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Author Hong, Y.; Lee, S.; Choi, J.; Jin, Y.; Won, J.; Hong, Y.
Title (up) Conditional Controlled Light/Dark Cycle Influences Exercise-Induced Benefits in a Rat Model with Osteoarthritis: In Vitro and In Vivo Study Type Journal Article
Year 2019 Publication Journal of Clinical Medicine Abbreviated Journal J Clin Med
Volume 8 Issue 11 Pages 1855
Keywords Animals; environmental lighting; inflammation; musculoskeletal homeostasis; physical exercise
Abstract Physical exercise has long been recommended as a treatment for osteoarthritis (OA), though its effects vary based on the exercise protocol. Here, we examined whether environmental lighting conditions influence the anti-inflammatory benefits of exercise in a rat model of OA. Moderate-intensity treadmill exercise (Ex) was performed for six weeks under a 12:12 h light/dark (L/D) cycle, and compared against rats housed in a 24 h continuous light (L/L) environment. L/L conditions were associated with serological changes shortly after OA induction, which exacerbated the inflammatory microenvironment in the joint. Differentiation capacity was also impaired in bone precursor cells isolated from normal rats maintained under L/L conditions, despite elevated inflammatory responses. Exercise training under L/L conditions led to increased corticosterone levels in the blood, which exacerbated the progression of cartilaginous and synovial lesions. Osteoporotic phenomena were also observed in exercise-trained rats maintained under L/L conditions, along with inflammation-induced catabolism in the gastrocnemius muscle. Aberrant light/dark cycle conditions were also found to be associated with suppression of splenic Cry1 expression in exercise-trained rats, leading to dysregulation of immune responses. Taken together, these data suggest that lighting condition may be an important environmental factor influencing the exercise-induced benefits on OA.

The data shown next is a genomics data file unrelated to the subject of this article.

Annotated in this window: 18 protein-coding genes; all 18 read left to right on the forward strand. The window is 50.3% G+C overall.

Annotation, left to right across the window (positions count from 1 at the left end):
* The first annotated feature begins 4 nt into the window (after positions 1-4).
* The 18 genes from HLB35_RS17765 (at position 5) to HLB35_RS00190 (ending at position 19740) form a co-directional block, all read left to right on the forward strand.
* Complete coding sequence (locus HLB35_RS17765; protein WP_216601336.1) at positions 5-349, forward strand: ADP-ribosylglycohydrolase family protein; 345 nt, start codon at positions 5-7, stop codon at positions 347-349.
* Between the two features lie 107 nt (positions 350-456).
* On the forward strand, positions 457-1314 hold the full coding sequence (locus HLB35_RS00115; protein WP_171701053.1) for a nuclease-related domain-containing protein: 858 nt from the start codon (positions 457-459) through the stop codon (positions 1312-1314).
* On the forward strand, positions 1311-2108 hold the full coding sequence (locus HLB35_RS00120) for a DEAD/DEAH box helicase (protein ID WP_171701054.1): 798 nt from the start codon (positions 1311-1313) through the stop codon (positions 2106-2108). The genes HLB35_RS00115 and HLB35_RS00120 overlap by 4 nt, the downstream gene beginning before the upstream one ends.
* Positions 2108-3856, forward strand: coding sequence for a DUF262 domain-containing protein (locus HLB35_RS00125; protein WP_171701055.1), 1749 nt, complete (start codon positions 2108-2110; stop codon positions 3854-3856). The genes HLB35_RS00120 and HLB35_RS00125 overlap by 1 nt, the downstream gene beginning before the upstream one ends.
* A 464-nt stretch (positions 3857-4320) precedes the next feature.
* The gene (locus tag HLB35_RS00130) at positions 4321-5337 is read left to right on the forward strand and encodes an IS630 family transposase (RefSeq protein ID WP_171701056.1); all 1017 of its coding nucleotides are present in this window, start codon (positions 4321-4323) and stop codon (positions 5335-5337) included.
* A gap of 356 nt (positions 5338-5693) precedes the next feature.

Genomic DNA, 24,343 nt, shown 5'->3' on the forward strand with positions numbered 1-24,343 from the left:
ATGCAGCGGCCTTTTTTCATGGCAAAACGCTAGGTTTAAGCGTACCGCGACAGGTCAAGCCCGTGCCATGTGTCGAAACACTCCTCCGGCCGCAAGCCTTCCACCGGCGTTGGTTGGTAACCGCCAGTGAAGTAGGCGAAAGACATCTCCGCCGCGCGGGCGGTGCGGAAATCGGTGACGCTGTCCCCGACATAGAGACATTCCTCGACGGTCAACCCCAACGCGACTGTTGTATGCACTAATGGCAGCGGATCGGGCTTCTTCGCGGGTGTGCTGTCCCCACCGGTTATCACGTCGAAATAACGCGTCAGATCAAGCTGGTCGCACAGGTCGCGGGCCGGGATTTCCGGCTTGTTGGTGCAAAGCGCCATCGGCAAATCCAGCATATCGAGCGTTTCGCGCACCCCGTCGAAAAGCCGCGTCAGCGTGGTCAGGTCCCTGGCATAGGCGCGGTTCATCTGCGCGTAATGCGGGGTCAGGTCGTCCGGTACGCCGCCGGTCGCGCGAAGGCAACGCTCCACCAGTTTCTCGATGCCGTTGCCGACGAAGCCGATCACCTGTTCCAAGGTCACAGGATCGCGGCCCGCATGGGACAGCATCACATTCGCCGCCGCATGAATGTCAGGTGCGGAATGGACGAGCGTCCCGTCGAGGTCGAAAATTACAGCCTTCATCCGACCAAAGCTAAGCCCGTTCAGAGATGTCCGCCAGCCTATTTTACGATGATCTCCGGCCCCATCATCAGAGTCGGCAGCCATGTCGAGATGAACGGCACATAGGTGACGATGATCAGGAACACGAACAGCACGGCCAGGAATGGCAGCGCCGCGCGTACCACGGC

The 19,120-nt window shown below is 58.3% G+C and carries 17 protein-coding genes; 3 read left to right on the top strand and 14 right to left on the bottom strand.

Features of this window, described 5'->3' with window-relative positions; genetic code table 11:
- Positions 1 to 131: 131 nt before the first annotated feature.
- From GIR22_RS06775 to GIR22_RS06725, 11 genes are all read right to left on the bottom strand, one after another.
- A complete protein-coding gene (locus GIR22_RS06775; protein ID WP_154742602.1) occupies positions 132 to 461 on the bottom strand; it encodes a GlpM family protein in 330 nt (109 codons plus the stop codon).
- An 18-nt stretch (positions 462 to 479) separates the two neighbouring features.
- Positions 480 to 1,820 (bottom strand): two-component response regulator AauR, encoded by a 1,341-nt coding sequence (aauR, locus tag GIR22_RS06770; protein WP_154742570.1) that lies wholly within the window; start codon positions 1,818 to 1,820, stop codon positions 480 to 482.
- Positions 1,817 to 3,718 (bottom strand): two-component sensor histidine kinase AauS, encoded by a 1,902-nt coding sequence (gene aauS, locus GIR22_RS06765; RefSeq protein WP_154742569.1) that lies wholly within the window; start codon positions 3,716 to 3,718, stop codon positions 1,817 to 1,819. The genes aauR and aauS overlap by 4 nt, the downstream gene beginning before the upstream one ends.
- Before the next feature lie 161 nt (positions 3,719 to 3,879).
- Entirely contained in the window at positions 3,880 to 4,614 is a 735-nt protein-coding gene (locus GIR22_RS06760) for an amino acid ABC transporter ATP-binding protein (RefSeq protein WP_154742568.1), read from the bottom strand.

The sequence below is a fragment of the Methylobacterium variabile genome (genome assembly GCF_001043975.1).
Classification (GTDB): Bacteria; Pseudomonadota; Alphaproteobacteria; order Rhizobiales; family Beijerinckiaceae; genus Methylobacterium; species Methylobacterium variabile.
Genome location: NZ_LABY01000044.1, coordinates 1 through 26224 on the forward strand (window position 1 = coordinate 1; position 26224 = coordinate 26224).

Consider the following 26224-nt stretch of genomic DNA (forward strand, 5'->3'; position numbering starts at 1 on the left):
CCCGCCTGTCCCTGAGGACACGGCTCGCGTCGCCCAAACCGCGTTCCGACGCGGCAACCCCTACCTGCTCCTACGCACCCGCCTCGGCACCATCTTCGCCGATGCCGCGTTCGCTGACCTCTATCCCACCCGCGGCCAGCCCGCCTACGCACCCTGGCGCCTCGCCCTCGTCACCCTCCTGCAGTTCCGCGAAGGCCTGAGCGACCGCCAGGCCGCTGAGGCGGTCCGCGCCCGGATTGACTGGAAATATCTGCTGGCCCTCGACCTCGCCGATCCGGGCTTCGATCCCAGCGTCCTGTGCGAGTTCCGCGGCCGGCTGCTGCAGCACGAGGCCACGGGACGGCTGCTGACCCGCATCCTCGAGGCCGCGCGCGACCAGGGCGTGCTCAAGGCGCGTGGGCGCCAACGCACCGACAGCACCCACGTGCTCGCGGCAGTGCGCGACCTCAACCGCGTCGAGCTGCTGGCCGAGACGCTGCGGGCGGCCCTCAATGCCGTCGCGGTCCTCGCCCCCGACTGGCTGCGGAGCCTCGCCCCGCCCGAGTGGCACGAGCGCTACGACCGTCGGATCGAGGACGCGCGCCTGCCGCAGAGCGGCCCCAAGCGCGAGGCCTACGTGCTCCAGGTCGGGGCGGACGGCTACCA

Address Department of Medicine, Division of Hematology/Oncology, Harvard Medical SchoolBeth Israel, Deaconess Medical Center, Boston, MA 02215, USA. yonghong@inje.ac.kr
Corporate Author Thesis
Publisher Place of Publication Editor
Language English Summary Language Original Title
Series Editor Series Title Abbreviated Series Title
Series Volume Series Issue Edition
ISSN 2077-0383 ISBN Medium
Area Expedition Conference
Notes PMID:31684092 Approved no
Call Number GFZ @ kyba @ Serial 2729
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Author Mouland, J.W.; Martial, F.; Watson, A.; Lucas, R.J.; Brown, T.M.
Title (up) Cones Support Alignment to an Inconsistent World by Suppressing Mouse Circadian Responses to the Blue Colors Associated with Twilight Type Journal Article
Year 2019 Publication Current Biology Abbreviated Journal Current Biology
Volume 29 Issue 24 Pages 4260-4267.e4
Keywords Animals; Circadian Rhythm; mouse models; cones